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    Growth rate significantly below the potential

    Fatih Özatay, PhD11 September 2012 - Okunma Sayısı: 934

    Second quarter’s growth rate is substantially below the potential rate of 4.5-5 percent.

    During July, I speculated on growth rate of the second half of the year. Here is a section from the commentary dated July 17: “it appears that second quarter growth was not much different than the first concerning growth performance and that it might outperform the first only slightly.”  And this one is from July 10: “In other words, the second quarter is hardly different from the first. All we can expect is a slightly higher growth rate; not relatively or evidently.”

    And the growth rate for the second quarter was finally announced: the Turkish economy grew year-on-year by 2.9 percent, against the 3.3 percent in the first quarter (the rate was revised upwards by 0.1 points). In the first half of the year, therefore, growth rate stood at 3.1 percent, with growth in second quarter slightly below the first quarter. The figures validated my estimation that “the second quarter will not much different from the first concerning growth performance.” On the other hand, I was expecting that the difference, if any, would be in favor of the second quarter. This estimation of mine proved wrong as second quarter growth rate was slightly lower than the first quarter.

    I would like to stress some points that strike attention. First, 3.1 percent growth recorded in the first half of the year is substantially below the potential rate of 4.5-5 percent. Second, private investment expenditures showed a downturn in the second quarter, with a severe year-on-year drop by 7.9 percent.  For the first half overall, private investment expenditures decreased year-on-year by 3.5 percent. Yet, this is not surprising as polls and surveys with businesspeople have been signaling that confidence in the economy has been eroding. Third, in the second quarter, private sector consumption expenditures also decreased. The only factor that prevented contraction was the strong growth in exports beyond imports. Net foreign demand therefore made a large contribution to growth, with 5.7 points.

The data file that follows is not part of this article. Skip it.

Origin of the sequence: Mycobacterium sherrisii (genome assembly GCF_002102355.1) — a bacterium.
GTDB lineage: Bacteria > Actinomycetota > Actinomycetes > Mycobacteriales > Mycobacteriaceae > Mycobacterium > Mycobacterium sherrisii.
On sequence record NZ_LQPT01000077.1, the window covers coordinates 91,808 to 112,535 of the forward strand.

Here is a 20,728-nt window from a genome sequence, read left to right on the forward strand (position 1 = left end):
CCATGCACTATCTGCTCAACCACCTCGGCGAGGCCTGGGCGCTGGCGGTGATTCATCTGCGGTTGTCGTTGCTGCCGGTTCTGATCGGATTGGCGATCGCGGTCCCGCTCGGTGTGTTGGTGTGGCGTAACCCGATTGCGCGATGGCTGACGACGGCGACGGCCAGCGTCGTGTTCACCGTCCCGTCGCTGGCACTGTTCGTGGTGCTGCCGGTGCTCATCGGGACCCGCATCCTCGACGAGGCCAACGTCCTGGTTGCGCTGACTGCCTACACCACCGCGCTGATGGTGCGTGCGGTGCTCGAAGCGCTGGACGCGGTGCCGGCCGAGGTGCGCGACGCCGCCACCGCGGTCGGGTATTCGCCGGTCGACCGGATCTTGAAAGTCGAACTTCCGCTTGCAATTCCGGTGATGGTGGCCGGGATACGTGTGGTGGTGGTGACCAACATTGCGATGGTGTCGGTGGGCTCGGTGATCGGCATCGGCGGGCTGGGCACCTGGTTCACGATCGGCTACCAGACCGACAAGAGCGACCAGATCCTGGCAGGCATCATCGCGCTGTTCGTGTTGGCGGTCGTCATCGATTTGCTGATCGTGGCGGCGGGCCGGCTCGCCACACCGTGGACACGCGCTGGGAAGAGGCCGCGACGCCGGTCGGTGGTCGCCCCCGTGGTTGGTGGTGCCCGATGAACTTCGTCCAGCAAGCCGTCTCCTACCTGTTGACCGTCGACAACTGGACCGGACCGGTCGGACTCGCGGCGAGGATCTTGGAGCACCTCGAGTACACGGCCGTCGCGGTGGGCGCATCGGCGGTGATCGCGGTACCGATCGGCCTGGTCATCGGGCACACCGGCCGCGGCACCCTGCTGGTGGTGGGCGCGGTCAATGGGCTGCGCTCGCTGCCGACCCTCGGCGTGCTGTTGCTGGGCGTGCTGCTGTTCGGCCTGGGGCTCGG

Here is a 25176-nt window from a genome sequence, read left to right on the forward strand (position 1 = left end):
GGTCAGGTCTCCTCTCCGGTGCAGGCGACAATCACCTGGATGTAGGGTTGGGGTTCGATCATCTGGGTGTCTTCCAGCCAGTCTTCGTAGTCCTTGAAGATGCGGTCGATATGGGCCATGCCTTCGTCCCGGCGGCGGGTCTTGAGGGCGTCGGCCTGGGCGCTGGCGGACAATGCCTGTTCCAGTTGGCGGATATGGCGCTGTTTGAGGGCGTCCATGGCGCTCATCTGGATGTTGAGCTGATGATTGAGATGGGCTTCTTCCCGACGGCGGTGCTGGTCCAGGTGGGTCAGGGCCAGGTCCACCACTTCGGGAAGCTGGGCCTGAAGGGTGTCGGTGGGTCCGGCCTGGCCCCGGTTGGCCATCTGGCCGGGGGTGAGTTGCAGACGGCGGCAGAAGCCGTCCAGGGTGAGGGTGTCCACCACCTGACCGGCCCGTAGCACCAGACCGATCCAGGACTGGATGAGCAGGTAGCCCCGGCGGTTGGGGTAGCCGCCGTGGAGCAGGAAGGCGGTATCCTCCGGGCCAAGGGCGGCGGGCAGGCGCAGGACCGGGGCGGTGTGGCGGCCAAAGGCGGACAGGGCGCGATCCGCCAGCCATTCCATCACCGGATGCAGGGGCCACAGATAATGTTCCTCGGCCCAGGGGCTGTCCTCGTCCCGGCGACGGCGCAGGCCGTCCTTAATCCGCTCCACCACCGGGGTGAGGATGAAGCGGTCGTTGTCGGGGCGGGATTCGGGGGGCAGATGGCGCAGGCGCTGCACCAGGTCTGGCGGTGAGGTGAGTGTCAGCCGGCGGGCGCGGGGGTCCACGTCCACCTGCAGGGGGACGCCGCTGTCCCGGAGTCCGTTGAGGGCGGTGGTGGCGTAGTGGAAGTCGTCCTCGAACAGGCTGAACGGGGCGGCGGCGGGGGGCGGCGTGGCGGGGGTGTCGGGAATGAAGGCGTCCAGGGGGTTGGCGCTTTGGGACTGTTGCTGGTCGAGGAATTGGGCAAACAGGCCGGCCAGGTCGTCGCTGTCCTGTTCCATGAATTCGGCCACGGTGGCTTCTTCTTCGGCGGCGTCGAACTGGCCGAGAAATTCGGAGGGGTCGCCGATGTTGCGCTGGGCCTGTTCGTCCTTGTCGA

Also, there are signals that the growth rate in the third quarter will not be much different from that in the first half of 2012. Non-gold export figures released by the TURKSTAT showed limited improvement in July. Data by the Turkish Exporters’ Assembly suggests that non-gold exports decreased year-on-year in August. Since the late 2011, non-energy and non-export imports have been weakening year-on-year. The TURKSTAT estimates a year-on-year drop in cereal production and a rise in vegetable and fruit production. Value added in the agricultural sector is generated mainly in third quarters. As far as I know, grain that has the major share of agricultural value added is cultivated during the last month of second quarter and the first month of third quarter. In the light of these, we can assume that agricultural sector will contribute negatively to third quarter growth (not necessarily a contraction but weaker performance compared to other sectors). Meanwhile, real sector confidence index is in decline. As I also stated above, the fall in private sector investment expenditures is closely tied to this trend.

    There also is good news concerning the third quarter: first, in the April-August period, lira denominated loans (annualized weekly changes derived upon the average figures for thirteen weeks) increased compared to the previous six-month period. Second, since the late July, the average cost of Central Bank lending to banks (the actual policy rate) has shown a steep drop. And here is a neutral indicator: industrial output growth was higher in July than in April and June but lower than May. I will elaborate on each later.

    This commentary was published in Radikal daily on 11.09.2012